That is why you need therapy. If you want a real connection and relationship with your children, you need help now.

    November 26, 2023 at 11:30 am #1126834

    Most of the people on this forum, at least those of us who have been here for a long while, are pro-masks. FYI. So that dig at us is completely wrong. I guess I can add judgmental to the list.

    We’re all telling you to back off and reflect on your part in this. You and your wife are pushing your daughter away. Instead of listening, you’re doubling down.

    That will not work out for you and your relationship with your daughter.

    November 26, 2023 at 12:18 pm #1126835

    So, here’s the thing. When it comes to the things you’re daughter is not being straight-forward with you on: they are things you are doing that are from a big-picture view as morally right and correct. I think this is what you want to hear, and the truth is I don’t think you’re wrong. Yes, the world would be a better place if everyone were vegan. The pain and suffering we put on animals that we harvest for food and dairy is unconscionable, and most people have such a strong reaction against it because on some level they know. Your daughter probably feels the same way, but had chosen to no longer be vegan anyways.

    We could have eliminated COVID and would be a much healthier society of everyone wore masks all the time, and socially distanced year round. Your daughter knows this, and has decided to not mask anyways.

    People smoke even though they know it causes cancer. People watch TV for hours on end even though they know it would be better spent exercising. People buy electronics even though they know they were built with exploitive child labor.

    Everyone does this. We all carry some amount of cognitive dissonance through the world and actively do things we know are largely bad. I use social media even though I know it’s responsible for fucking up democracy and organizing hate groups. I eat dairy even though I know what animals go through to get us milk and cheese. I don’t wear masks in public anymore even though I know how effective it is.

    Why do we do these things? We all have a physical, financial, and psychological weight to bear, and we go through life coping as best we can. You HAVE to understand that your daughter is managing her life as best she can, and you can no longer pass judgement on how she chooses to live.

    It’s not enough to just acknowledge it and ignore it and not talk about it. You have to truly accept it and love your daughter unconditionally.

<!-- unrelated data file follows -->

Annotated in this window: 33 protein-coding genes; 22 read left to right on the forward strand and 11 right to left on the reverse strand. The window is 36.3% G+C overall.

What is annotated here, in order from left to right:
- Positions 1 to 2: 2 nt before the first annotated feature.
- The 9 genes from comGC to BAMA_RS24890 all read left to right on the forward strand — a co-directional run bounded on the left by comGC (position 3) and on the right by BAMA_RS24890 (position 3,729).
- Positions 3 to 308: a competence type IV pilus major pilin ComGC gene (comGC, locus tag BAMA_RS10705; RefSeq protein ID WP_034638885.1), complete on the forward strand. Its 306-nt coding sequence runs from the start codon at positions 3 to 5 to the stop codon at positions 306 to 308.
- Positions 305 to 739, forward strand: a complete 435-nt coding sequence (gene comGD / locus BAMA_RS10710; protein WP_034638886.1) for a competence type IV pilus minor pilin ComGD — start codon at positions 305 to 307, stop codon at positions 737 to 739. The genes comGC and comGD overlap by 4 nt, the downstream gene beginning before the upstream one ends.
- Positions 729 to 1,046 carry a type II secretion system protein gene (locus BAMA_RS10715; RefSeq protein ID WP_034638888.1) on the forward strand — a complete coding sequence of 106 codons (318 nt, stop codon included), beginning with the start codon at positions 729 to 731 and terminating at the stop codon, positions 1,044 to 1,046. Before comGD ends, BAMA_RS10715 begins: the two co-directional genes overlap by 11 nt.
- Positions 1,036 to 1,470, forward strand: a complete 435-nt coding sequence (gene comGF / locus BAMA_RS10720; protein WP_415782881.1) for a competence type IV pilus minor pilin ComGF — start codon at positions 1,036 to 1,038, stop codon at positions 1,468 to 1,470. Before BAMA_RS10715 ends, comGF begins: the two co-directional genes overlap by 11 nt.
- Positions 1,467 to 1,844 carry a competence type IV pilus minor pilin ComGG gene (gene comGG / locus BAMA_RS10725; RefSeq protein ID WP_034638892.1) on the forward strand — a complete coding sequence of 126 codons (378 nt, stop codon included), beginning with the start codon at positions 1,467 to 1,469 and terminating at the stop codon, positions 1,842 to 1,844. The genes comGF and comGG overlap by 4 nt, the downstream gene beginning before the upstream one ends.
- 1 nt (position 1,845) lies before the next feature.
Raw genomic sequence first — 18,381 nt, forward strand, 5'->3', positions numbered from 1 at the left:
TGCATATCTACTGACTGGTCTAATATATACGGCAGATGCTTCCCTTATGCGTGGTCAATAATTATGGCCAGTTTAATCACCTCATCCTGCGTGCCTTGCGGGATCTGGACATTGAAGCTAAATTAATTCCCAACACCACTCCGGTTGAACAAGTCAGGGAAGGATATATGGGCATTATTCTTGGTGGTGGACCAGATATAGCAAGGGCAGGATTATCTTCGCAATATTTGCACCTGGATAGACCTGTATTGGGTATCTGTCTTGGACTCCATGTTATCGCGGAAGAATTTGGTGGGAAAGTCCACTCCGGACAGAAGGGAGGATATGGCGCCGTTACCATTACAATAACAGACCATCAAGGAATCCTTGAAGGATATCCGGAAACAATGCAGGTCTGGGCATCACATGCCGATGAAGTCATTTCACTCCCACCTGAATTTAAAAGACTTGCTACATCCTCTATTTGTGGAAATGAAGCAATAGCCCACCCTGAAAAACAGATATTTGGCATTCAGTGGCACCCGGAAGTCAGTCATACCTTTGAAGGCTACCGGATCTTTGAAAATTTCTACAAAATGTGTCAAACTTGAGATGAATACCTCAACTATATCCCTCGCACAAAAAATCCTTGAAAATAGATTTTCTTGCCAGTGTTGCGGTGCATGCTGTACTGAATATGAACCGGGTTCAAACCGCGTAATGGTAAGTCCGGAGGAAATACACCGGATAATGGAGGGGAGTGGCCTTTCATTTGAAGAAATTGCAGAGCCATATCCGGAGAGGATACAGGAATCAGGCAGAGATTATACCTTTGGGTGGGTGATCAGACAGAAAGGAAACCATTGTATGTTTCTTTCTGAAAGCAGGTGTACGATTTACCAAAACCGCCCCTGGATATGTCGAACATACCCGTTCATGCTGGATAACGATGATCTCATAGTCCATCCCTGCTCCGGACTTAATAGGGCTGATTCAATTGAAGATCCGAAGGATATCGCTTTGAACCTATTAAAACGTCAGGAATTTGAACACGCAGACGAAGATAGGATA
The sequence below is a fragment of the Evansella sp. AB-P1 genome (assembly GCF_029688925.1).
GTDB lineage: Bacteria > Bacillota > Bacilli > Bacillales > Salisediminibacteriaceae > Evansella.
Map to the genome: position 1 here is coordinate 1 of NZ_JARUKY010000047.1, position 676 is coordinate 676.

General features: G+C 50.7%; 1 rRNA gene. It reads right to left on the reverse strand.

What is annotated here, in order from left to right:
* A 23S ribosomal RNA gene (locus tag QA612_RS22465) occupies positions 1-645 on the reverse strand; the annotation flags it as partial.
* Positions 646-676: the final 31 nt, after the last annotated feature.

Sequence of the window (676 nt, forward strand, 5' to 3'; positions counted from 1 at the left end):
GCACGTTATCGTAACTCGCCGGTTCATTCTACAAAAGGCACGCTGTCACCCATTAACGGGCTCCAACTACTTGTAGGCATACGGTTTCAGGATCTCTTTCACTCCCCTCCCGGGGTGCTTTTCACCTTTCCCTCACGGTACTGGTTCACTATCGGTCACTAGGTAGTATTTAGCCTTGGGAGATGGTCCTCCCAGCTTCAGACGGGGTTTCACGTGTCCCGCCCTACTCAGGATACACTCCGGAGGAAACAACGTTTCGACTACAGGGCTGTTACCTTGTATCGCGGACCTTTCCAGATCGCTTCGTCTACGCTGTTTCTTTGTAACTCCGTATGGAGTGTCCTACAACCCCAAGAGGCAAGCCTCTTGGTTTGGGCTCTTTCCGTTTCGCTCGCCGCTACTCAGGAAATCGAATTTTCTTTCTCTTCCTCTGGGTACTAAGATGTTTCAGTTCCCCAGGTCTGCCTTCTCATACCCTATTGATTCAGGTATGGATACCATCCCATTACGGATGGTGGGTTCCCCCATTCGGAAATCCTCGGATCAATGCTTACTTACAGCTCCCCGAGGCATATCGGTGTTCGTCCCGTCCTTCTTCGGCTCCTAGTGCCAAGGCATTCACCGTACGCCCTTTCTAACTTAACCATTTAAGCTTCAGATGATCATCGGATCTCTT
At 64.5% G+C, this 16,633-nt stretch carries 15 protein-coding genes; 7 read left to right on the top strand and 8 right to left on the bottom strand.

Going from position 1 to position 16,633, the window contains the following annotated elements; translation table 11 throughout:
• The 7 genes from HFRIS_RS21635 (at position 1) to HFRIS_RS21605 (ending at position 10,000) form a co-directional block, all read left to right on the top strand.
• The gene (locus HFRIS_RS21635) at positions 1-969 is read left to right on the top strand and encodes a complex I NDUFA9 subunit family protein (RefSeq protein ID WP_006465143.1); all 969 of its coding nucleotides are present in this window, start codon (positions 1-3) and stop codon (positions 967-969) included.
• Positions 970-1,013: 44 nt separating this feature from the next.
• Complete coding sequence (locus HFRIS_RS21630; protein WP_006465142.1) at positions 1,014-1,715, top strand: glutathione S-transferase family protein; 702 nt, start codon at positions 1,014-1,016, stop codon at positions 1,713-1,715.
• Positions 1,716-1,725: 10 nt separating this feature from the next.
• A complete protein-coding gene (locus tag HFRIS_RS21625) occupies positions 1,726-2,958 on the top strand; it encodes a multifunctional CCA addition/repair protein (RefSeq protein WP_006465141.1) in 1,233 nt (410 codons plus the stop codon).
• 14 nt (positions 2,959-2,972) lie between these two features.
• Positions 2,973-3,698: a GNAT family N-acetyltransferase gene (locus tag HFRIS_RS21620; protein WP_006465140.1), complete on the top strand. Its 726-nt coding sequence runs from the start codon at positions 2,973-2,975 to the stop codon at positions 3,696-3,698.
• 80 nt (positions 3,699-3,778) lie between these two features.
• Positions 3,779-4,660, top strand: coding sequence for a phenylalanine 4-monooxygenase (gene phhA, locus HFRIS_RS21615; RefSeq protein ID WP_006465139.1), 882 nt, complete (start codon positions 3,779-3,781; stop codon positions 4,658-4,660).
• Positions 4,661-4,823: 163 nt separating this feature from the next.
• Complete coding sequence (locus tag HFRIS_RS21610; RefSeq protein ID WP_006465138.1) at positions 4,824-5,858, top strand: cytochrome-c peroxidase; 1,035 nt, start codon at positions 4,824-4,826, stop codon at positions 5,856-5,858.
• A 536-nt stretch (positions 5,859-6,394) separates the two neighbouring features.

November 26, 2023 at 12:32 pm #1126836

    I was a strict vegan for a long time. I didn’t even learn how to drive a car and get my license until I was 31 because I was so set that my personal choices would make a huge impact. I don’t even know if I’ve shared that in this site, an advice site that I have been a part of for a really long time. They know a lot about me.

    I’m not even going to explain why I’m no longer vegan, and why I am part of a family that now owns two gas guzzling vehicles. It’s life, and as bloody said. I’m managing the best I can.

    You will total alienate yourself and your wife if you keep up with this moral superiority complex and judgement of the people around you.

    You’re not fun and pleasant to be around because yo7 are hounding her and grilling her. You really need therapy. I’m not saying this as an insult, I think almost anyone could benefit from some outside perspective.

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    November 26, 2023 at 1:08 pm #1126837

    You want your daughter to feel like she can tell you anything. So, be the kind of person she would feel comfortable sharing with. Listen without judgement, respect her decisions, demonstrate unconditional love. Don’t ask for explanations, second-guess her motivations, express judgement, or dismiss her feelings.

    When she casually mentioned the roasted chicken, you could have said “oh – you’re no longer vegan? I’m glad you felt you could share that with me. I know I can be pretty intense about my passion for veganism,” (maybe with a little chuckle), and then dropped it. You could have added “I hope you know that I love you, no matter what you choose to eat.” She would have felt seen, respected. I’m sure she would have been pleasantly surprised. Dinner wouldn’t have gotten awkward and she would have hung up realizing that her fears of telling you were misplaced and that she might actually want to talk you to more about her life and choices!